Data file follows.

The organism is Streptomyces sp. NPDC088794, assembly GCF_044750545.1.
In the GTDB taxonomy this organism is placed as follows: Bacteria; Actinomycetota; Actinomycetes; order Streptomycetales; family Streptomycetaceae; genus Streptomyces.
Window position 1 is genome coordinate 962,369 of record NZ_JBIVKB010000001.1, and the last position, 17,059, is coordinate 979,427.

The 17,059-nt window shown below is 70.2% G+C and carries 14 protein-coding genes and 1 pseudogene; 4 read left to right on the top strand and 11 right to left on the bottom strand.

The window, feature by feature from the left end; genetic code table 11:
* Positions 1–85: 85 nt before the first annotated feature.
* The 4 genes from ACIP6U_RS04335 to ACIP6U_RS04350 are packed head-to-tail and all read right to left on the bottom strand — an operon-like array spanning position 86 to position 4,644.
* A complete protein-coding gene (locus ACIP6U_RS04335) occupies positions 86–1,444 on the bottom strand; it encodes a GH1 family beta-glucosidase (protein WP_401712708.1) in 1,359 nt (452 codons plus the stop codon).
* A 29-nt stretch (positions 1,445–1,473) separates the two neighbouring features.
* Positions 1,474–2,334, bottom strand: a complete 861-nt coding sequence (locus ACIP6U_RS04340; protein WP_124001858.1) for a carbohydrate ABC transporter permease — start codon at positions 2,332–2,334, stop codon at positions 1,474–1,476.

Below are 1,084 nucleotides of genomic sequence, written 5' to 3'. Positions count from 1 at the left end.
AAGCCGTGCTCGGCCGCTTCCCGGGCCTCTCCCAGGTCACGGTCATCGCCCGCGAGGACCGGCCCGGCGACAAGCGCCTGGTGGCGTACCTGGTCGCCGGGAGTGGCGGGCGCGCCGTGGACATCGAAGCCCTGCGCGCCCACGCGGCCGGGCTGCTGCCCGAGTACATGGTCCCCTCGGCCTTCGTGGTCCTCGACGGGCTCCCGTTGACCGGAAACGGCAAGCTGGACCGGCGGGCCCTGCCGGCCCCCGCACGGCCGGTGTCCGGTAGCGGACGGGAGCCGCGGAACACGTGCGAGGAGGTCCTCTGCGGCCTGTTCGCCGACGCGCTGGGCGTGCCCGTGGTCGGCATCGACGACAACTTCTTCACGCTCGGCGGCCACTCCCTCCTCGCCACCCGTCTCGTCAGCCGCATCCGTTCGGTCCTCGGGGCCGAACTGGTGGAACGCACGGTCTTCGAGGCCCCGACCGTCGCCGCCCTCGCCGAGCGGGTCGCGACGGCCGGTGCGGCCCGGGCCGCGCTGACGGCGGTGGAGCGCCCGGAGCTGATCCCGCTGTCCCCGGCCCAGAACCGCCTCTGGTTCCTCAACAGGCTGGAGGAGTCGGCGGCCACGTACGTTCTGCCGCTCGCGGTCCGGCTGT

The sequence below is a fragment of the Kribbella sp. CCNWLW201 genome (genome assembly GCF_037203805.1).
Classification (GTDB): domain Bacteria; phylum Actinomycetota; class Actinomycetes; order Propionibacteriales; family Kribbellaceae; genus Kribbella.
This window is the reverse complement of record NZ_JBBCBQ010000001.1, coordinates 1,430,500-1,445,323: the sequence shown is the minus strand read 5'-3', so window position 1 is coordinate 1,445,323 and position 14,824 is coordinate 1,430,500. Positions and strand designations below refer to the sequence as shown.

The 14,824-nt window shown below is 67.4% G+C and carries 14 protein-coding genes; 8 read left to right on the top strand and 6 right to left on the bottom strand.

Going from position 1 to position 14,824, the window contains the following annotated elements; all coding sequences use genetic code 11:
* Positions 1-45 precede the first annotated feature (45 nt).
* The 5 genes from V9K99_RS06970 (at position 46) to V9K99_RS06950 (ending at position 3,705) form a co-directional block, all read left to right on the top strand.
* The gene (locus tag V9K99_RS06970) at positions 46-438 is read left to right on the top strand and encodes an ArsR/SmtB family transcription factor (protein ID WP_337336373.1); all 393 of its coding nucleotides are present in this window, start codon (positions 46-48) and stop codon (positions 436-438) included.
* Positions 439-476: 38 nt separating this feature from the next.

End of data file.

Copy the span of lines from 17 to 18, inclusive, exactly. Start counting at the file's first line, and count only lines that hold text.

Going from position 1 to position 14,824, the window contains the following annotated elements; all coding sequences use genetic code 11:
* Positions 1-45 precede the first annotated feature (45 nt).